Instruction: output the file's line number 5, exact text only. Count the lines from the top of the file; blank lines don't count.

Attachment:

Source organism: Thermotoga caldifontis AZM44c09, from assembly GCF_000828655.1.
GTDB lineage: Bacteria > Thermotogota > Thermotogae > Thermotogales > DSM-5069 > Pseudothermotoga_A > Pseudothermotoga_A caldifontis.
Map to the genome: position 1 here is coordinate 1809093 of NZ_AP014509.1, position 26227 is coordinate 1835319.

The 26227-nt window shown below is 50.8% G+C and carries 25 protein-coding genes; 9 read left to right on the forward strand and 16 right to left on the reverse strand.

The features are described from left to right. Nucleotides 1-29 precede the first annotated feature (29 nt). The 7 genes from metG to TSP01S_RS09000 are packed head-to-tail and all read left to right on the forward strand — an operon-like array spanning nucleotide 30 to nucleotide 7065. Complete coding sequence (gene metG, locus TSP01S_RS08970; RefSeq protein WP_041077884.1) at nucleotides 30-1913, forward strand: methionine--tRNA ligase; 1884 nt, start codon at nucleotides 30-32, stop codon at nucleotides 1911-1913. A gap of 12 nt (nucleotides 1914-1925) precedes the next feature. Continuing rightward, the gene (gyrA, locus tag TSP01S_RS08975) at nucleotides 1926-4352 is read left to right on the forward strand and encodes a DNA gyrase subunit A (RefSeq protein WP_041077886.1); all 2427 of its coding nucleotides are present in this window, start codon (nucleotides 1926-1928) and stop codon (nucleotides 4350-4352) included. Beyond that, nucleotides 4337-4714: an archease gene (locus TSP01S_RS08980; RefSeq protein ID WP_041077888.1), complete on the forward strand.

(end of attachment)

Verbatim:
The features are described from left to right. Nucleotides 1-29 precede the first annotated feature (29 nt). The 7 genes from metG to TSP01S_RS09000 are packed head-to-tail and all read left to right on the forward strand — an operon-like array spanning nucleotide 30 to nucleotide 7065. Complete coding sequence (gene metG, locus TSP01S_RS08970; RefSeq protein WP_041077884.1) at nucleotides 30-1913, forward strand: methionine--tRNA ligase; 1884 nt, start codon at nucleotides 30-32, stop codon at nucleotides 1911-1913. A gap of 12 nt (nucleotides 1914-1925) precedes the next feature. Continuing rightward, the gene (gyrA, locus tag TSP01S_RS08975) at nucleotides 1926-4352 is read left to right on the forward strand and encodes a DNA gyrase subunit A (RefSeq protein WP_041077886.1); all 2427 of its coding nucleotides are present in this window, start codon (nucleotides 1926-1928) and stop codon (nucleotides 4350-4352) included. Beyond that, nucleotides 4337-4714: an archease gene (locus TSP01S_RS08980; RefSeq protein ID WP_041077888.1), complete on the forward strand.